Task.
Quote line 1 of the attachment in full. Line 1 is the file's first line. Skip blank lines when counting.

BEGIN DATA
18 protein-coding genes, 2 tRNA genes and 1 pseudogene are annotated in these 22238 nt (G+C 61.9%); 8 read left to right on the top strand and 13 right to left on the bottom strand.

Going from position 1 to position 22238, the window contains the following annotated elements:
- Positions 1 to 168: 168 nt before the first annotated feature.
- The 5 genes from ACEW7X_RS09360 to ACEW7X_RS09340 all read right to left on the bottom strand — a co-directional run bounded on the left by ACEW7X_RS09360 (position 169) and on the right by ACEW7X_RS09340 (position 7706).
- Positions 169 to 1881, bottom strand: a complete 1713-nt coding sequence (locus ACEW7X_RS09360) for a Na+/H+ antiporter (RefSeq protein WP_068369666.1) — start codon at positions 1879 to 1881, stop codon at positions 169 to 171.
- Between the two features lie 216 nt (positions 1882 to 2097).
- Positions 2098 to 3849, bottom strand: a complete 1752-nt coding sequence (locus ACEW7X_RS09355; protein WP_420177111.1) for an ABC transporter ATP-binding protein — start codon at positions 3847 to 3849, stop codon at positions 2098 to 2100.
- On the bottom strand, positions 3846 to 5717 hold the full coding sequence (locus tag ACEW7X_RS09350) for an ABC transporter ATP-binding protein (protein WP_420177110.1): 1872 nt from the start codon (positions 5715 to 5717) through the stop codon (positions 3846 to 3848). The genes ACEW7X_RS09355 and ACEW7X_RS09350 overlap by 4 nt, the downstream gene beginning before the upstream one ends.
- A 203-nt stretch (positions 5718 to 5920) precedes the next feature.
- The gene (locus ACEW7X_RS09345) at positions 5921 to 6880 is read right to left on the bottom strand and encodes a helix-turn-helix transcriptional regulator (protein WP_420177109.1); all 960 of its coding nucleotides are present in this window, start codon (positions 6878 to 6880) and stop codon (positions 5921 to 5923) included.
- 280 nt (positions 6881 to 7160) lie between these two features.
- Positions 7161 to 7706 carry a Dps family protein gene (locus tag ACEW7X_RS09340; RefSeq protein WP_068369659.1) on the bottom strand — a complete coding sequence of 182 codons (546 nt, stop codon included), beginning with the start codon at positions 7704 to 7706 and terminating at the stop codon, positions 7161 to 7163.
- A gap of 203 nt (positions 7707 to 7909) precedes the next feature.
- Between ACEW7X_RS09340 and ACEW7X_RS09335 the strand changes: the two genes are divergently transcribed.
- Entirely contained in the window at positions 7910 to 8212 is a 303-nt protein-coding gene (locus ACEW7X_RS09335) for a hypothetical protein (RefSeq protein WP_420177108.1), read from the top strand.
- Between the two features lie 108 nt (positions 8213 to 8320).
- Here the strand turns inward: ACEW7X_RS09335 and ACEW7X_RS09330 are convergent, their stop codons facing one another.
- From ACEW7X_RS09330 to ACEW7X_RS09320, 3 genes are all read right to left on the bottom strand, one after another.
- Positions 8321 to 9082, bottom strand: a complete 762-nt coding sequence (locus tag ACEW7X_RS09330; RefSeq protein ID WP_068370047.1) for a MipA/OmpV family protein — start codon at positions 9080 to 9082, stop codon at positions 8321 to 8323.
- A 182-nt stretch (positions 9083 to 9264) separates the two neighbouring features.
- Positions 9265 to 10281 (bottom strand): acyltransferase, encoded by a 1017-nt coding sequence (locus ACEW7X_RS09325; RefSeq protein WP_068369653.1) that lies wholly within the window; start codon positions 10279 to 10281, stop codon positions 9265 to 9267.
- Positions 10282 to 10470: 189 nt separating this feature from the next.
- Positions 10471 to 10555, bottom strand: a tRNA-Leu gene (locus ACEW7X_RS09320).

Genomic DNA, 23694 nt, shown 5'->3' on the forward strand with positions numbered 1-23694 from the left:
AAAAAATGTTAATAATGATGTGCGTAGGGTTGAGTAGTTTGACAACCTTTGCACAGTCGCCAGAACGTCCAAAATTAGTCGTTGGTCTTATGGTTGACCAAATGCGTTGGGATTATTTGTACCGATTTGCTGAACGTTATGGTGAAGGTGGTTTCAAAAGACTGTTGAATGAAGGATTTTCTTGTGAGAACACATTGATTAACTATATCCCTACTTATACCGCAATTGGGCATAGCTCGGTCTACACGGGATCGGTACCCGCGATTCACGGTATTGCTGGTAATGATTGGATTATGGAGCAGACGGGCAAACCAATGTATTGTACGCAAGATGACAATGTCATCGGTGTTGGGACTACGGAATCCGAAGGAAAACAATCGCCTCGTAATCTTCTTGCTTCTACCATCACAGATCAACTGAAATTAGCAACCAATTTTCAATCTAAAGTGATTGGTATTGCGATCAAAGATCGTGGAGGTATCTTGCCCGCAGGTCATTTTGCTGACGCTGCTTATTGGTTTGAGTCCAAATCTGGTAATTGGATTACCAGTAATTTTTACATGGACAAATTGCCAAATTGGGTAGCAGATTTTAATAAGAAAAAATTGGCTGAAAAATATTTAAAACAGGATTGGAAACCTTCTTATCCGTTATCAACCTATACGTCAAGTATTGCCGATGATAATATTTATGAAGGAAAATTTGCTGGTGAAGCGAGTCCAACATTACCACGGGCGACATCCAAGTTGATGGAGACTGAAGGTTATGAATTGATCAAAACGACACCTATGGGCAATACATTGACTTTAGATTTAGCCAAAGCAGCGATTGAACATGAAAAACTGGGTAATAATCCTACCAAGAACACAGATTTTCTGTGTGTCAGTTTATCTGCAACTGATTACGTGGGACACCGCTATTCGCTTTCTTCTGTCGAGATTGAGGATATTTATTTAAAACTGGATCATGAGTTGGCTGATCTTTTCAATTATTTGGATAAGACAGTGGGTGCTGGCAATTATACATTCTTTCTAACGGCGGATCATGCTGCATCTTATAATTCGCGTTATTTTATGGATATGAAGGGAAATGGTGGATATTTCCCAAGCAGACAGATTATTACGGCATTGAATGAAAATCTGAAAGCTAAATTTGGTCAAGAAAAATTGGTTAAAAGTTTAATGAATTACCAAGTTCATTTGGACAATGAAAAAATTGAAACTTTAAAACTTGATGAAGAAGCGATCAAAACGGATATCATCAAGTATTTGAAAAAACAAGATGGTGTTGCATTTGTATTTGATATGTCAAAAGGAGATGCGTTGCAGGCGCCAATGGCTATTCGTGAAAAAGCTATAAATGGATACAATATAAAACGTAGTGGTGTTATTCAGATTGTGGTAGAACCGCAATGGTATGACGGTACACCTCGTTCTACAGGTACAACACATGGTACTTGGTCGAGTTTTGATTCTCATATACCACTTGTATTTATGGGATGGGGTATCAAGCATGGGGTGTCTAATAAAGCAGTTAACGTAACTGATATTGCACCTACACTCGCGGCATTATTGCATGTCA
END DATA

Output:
18 protein-coding genes, 2 tRNA genes and 1 pseudogene are annotated in these 22238 nt (G+C 61.9%); 8 read left to right on the top strand and 13 right to left on the bottom strand.